The recent moves of the Government on the issue of negotiations have been particularly disturbing. The Minister of Environment and Forestry, Shri Jairam Ramesh, has circulated a Discussion Note suggesting major departures from the positions that the Government of India has taken in the past on this issue. It suggests that we take a so-called “per capita plus approach'', suggesting that we could agree to make binding commitments, take on further unilateral action on reducing emissions, and all this without any reciprocal commitments from the developed countries. The Note also talks about diluting India’s stand on financial and technology transfers from the developed countries to the developing ones. Worse, all this is supposedly for bringing the US into the global climate change compact and suggests India’s geo-strategic interests are better served by distancing from the G77 and being a part of the G20. The Note also suggests that such a positioning will possibly assist India in obtaining for India a permanent seat in the U.N. Security Council.
The Minister's letter is a complete move away from the earlier national consensus on India's basic positions in climate policy and seems to focus solely on strategically aligning India with the US on climate issues. The argument that India should be with the G20 and not G77 has nothing to do with Climate Change Negotiations – India emits only 1.2 Tons Carbon dioxide per capita as against the figures of the US 21 and 10 tons for the EU. India is not on the same side as the club of the rich and any attempts to side with the rich countries will not signify any independent position but a capitulation to their continuing grab of the global carbon space.
It is obvious the position advocated by the Minister is a move to placate the US, the only hold out amongst the rich countries from Kyoto. India cannot abandon positions agreed after decades of global negotiations merely to please the US. The argument in this context given in Jairam Ramesh’s discussions note that India should sign a climate change agreement with the US during the PM’s November visit and before Copenhagen will be a completely a wrong message to the global community. The world will see this for what it is – India’s shift from a leader of the non-aligned movement and the G77 to a subordinate ally of the US.
We have no quarrel with the Minister’s argument that India should work out a comprehensive climate mitigation plan and enact domestic legislation for this. The Minister's advocacy of domestic action without linking it to the global negotiations would have some merit if all his suggestions were not in line with what the rich countries have been demanding from India – cut your emissions and take binding commitments. The one domestic initiative that India can and should take does not figure in his list. This is enacting domestic legislation that any technology, which helps Climate Change Mitigation, can be compulsorily licensed similar to the provision for life saving drugs. This would make India (and the developing countries) transition to a low carbon path easier and would remove the double burden that the developing countries are being asked to pay. On one hand, we have to adopt high cost technologies for reducing emissions, on the other we have to pay monopoly prices to global MNC's to buy such technologies.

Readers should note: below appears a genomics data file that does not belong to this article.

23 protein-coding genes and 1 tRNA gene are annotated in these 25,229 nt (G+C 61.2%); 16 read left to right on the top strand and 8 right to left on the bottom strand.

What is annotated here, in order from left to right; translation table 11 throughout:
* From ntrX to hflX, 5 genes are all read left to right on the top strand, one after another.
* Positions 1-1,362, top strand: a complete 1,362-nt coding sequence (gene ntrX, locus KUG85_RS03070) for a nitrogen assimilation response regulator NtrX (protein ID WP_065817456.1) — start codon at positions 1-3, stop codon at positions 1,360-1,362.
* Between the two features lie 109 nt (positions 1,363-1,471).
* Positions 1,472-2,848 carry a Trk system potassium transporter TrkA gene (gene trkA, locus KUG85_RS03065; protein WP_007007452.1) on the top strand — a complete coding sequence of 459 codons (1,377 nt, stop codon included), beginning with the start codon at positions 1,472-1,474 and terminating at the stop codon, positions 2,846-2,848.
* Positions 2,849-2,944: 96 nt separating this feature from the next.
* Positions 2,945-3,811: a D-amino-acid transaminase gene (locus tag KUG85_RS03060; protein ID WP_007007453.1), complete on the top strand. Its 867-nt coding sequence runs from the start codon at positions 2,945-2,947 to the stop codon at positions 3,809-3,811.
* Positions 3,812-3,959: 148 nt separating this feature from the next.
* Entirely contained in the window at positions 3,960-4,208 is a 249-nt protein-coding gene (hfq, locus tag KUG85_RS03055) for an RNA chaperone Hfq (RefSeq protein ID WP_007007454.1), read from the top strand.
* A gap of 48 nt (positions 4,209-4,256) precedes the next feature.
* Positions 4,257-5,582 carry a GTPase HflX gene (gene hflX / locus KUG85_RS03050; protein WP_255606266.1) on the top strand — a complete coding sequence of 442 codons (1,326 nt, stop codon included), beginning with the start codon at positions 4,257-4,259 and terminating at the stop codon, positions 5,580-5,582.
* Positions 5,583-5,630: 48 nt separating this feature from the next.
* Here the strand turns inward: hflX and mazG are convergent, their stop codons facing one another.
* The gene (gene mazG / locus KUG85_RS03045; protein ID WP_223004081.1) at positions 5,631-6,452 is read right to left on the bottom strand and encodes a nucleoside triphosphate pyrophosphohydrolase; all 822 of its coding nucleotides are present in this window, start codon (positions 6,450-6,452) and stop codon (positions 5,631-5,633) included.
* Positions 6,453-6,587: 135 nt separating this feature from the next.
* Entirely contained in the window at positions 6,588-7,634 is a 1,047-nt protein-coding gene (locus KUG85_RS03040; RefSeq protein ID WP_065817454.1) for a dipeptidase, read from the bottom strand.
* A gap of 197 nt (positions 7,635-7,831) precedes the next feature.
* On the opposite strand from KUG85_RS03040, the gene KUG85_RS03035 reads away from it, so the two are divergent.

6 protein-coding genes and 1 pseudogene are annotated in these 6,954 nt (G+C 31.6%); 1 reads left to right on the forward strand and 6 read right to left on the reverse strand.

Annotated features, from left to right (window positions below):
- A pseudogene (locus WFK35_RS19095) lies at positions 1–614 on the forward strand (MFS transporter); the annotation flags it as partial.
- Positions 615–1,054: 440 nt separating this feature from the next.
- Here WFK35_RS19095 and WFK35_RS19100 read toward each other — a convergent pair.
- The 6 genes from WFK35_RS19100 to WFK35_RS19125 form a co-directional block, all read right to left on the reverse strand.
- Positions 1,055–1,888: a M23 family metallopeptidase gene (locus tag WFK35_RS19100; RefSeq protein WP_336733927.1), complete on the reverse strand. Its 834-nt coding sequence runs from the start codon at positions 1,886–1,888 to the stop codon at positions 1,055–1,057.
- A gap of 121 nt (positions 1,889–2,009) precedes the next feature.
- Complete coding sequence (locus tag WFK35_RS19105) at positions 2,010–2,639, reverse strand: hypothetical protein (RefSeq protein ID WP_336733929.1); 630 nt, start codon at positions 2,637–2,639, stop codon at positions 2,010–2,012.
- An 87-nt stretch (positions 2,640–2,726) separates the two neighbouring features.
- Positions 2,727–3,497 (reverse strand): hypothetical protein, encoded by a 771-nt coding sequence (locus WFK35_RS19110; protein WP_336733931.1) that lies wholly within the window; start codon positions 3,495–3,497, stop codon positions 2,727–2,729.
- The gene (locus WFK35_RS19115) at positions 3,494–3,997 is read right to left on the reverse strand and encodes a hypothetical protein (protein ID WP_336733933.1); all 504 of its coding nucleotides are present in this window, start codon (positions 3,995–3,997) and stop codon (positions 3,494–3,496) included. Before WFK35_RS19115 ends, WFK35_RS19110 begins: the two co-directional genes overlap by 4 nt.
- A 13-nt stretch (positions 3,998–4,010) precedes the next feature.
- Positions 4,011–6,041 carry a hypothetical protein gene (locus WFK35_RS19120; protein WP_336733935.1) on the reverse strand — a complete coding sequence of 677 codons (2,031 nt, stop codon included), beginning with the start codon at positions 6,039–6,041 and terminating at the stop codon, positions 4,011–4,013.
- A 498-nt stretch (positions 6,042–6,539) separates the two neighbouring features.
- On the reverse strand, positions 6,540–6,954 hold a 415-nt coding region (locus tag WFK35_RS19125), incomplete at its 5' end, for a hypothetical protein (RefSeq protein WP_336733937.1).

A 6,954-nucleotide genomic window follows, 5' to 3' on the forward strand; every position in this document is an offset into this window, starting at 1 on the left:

Breaking the unity of the developing countries just before Copenhagen will rank with India's about-turn in accepting Intellectual Property being introduced in the GATT negotiations in 1989. The consequence has been the imposition of TRIPS and the iniquitous WTO order with its enormous adverse impact on the global poor. The climate change negotiations are not just about the environment but about India and the developing countries right to development. This is what is at stake here.
The Minister's Note also implies that since climate change will affect India more, we should take unilateral action. The experience of Nuclear Non-Proliferation Treaty shows that one-sided agreements generate no pressure on the rich and the powerful. Unless the world stands up and says that the US and the club of the rich cut their emissions immediately and drastically, the world cannot be saved. Unilateral action by India with its low level of emissions – less than 5% of global emissions -- without linking it to binding emission cuts for developed countries would in no way solve the problem. Even a Nick Stern has talked of India and developing countries putting conditionalities on the developed world and forcing them to change their ways. A Jeffry Sachs talks about the need to lift all Intellectual Property Rights for climate mitigation technologies. It is indeed strange Indian ministers and officials speak in a completely different voice.
India’s climate policy must be founded on the development needs of the majority of its population and the needs of India’s future development. The Minister's proposals in their current form are only a thinly veiled proposal to barter India’s energy and developmental future for a seat at the high table curtsy the US. This we must reject.